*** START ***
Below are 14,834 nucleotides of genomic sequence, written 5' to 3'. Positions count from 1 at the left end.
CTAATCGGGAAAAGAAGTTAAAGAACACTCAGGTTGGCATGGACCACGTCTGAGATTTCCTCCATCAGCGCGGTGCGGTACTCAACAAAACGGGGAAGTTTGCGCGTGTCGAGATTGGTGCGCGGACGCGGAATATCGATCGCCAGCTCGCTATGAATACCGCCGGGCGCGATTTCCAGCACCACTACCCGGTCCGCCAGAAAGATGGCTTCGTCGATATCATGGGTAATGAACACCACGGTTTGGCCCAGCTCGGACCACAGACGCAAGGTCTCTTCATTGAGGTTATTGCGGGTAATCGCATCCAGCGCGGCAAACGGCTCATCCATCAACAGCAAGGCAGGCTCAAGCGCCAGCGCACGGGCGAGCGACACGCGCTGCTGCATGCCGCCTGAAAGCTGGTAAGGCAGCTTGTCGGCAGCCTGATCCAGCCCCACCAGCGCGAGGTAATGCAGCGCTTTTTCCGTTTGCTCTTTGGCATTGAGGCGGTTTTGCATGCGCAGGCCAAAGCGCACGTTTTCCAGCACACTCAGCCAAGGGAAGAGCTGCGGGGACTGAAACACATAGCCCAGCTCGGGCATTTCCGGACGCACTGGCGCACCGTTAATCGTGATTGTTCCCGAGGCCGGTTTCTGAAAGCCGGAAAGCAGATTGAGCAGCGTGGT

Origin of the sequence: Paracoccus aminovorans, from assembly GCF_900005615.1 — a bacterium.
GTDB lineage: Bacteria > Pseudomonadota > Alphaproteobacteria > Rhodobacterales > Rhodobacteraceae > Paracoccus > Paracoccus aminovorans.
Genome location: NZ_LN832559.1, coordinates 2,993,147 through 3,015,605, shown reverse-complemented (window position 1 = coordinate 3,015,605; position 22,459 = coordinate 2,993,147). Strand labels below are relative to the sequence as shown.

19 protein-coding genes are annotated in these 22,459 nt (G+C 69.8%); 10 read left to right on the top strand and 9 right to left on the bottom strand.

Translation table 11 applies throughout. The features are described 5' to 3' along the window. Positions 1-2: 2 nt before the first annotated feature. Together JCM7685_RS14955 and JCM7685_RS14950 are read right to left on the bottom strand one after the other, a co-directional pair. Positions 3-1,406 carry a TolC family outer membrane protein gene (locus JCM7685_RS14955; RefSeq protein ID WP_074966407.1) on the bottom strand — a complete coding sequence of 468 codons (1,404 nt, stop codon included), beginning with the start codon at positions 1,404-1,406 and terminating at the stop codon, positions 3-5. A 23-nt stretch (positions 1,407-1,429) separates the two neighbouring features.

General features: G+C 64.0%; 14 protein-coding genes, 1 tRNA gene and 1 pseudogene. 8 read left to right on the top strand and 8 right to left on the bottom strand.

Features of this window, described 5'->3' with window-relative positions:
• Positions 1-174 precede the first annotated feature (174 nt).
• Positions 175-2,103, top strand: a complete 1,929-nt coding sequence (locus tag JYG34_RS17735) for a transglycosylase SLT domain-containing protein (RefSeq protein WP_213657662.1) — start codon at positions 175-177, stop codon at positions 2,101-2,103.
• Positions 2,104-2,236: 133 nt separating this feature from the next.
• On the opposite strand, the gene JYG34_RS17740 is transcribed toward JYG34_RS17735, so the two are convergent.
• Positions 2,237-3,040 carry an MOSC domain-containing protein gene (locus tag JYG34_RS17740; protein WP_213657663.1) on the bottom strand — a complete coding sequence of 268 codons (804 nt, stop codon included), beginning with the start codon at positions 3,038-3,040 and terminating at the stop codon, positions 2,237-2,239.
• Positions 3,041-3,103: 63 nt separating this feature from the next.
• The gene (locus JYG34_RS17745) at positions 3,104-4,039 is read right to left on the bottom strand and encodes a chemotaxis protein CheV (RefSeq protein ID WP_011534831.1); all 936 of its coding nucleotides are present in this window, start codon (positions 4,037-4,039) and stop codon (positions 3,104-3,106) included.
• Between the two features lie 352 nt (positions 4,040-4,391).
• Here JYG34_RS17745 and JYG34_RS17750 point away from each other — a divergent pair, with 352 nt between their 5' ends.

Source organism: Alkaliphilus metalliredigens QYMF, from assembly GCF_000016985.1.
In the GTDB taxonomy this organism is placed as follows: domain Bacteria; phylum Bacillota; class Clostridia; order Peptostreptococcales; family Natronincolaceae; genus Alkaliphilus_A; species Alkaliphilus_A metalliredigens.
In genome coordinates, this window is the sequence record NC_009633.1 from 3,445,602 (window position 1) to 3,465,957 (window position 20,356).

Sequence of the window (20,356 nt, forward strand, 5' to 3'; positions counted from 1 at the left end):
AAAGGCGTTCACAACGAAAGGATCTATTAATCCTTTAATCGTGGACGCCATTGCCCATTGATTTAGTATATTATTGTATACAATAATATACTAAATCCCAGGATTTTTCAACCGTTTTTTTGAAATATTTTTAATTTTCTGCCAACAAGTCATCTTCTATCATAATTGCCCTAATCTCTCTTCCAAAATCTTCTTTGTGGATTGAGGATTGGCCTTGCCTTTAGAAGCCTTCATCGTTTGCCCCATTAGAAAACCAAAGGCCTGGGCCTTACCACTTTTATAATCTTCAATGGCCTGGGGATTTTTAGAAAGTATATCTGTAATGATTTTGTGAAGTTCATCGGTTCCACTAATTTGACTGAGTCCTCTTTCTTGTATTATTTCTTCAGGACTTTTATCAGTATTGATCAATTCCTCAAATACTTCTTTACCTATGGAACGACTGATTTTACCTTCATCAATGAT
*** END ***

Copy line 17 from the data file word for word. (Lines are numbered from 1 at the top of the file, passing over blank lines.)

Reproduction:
• Between the two features lie 352 nt (positions 4,040-4,391).